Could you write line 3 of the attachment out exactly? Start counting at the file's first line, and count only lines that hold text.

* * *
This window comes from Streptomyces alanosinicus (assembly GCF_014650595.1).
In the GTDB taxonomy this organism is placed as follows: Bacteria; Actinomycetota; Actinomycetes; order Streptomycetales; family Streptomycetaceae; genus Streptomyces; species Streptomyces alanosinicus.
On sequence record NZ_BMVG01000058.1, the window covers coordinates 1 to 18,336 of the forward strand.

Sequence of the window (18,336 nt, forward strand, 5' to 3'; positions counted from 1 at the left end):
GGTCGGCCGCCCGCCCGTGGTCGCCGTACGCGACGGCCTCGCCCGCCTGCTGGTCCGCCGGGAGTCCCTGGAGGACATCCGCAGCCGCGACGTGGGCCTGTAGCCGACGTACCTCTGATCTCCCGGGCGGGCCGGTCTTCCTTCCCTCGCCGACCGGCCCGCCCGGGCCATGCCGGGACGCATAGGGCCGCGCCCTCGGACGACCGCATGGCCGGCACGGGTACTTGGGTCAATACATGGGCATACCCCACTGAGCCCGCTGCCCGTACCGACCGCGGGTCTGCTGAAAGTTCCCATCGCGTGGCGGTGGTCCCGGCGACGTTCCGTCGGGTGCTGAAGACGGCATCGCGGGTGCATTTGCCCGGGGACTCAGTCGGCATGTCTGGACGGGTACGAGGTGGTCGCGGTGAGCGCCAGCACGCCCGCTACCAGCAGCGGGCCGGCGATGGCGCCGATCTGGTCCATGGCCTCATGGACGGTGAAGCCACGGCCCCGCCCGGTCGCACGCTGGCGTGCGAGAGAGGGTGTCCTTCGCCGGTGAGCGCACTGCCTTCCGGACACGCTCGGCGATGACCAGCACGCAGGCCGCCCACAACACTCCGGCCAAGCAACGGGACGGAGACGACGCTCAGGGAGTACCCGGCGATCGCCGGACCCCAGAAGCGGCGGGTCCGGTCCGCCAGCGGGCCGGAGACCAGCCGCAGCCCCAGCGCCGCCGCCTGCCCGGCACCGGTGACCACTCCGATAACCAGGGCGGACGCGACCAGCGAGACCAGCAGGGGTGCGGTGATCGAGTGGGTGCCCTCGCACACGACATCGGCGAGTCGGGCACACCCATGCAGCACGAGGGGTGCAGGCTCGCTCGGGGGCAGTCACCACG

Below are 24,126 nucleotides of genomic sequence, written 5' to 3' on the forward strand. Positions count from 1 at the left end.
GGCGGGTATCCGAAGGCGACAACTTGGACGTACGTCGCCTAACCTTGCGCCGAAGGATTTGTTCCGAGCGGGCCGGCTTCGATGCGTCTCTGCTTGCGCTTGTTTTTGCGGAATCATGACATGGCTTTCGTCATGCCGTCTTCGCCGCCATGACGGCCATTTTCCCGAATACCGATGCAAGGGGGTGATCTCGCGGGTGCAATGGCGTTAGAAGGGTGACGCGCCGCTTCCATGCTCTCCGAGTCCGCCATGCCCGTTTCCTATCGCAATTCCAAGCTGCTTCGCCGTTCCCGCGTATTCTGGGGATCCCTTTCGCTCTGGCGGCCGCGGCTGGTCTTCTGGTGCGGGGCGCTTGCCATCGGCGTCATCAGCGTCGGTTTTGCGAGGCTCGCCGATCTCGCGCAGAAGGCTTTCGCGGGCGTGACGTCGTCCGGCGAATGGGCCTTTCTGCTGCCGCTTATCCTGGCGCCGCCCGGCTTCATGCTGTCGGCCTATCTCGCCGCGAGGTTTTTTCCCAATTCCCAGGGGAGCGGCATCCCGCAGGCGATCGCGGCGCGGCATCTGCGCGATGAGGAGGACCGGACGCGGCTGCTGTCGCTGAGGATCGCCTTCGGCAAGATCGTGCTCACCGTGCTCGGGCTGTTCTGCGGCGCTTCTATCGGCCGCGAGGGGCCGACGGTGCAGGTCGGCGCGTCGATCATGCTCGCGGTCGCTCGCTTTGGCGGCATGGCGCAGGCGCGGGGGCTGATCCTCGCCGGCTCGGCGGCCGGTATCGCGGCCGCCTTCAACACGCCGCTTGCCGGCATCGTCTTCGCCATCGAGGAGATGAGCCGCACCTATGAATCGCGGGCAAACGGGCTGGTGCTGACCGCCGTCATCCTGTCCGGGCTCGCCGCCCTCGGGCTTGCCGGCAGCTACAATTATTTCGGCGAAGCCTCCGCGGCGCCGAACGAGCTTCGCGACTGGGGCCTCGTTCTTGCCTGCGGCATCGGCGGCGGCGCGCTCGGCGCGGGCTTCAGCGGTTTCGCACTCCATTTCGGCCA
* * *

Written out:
On sequence record NZ_BMVG01000058.1, the window covers coordinates 1 to 18,336 of the forward strand.